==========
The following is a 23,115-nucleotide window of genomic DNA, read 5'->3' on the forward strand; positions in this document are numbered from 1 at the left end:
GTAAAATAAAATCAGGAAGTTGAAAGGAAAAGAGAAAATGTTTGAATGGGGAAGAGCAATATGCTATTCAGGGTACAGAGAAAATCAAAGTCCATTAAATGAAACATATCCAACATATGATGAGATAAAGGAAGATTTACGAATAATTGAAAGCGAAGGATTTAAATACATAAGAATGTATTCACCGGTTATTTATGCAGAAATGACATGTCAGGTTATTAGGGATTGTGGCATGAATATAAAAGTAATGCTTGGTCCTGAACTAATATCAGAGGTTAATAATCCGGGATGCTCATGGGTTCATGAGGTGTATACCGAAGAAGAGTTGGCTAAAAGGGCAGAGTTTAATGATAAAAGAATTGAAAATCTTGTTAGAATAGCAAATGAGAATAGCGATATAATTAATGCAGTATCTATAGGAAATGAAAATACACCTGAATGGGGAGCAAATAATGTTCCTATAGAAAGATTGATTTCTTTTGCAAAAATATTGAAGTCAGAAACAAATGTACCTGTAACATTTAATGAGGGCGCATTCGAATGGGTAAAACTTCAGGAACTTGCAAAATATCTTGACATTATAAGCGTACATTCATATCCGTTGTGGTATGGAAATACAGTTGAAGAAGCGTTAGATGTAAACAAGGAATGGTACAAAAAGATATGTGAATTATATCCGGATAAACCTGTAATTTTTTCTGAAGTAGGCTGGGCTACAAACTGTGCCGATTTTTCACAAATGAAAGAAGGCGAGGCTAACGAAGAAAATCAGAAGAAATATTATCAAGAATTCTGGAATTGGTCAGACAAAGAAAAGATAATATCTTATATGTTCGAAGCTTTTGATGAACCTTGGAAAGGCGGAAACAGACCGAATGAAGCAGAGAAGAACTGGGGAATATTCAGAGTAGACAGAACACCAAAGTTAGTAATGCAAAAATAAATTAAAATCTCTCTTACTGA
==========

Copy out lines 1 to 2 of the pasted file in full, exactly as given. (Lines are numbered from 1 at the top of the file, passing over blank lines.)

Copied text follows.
The following is a 23,115-nucleotide window of genomic DNA, read 5'->3' on the forward strand; positions in this document are numbered from 1 at the left end:
GTAAAATAAAATCAGGAAGTTGAAAGGAAAAGAGAAAATGTTTGAATGGGGAAGAGCAATATGCTATTCAGGGTACAGAGAAAATCAAAGTCCATTAAATGAAACATATCCAACATATGATGAGATAAAGGAAGATTTACGAATAATTGAAAGCGAAGGATTTAAATACATAAGAATGTATTCACCGGTTATTTATGCAGAAATGACATGTCAGGTTATTAGGGATTGTGGCATGAATATAAAAGTAATGCTTGGTCCTGAACTAATATCAGAGGTTAATAATCCGGGATGCTCATGGGTTCATGAGGTGTATACCGAAGAAGAGTTGGCTAAAAGGGCAGAGTTTAATGATAAAAGAATTGAAAATCTTGTTAGAATAGCAAATGAGAATAGCGATATAATTAATGCAGTATCTATAGGAAATGAAAATACACCTGAATGGGGAGCAAATAATGTTCCTATAGAAAGATTGATTTCTTTTGCAAAAATATTGAAGTCAGAAACAAATGTACCTGTAACATTTAATGAGGGCGCATTCGAATGGGTAAAACTTCAGGAACTTGCAAAATATCTTGACATTATAAGCGTACATTCATATCCGTTGTGGTATGGAAATACAGTTGAAGAAGCGTTAGATGTAAACAAGGAATGGTACAAAAAGATATGTGAATTATATCCGGATAAACCTGTAATTTTTTCTGAAGTAGGCTGGGCTACAAACTGTGCCGATTTTTCACAAATGAAAGAAGGCGAGGCTAACGAAGAAAATCAGAAGAAATATTATCAAGAATTCTGGAATTGGTCAGACAAAGAAAAGATAATATCTTATATGTTCGAAGCTTTTGATGAACCTTGGAAAGGCGGAAACAGACCGAATGAAGCAGAGAAGAACTGGGGAATATTCAGAGTAGACAGAACACCAAAGTTAGTAATGCAAAAATAAATTAAAATCTCTCTTACTGA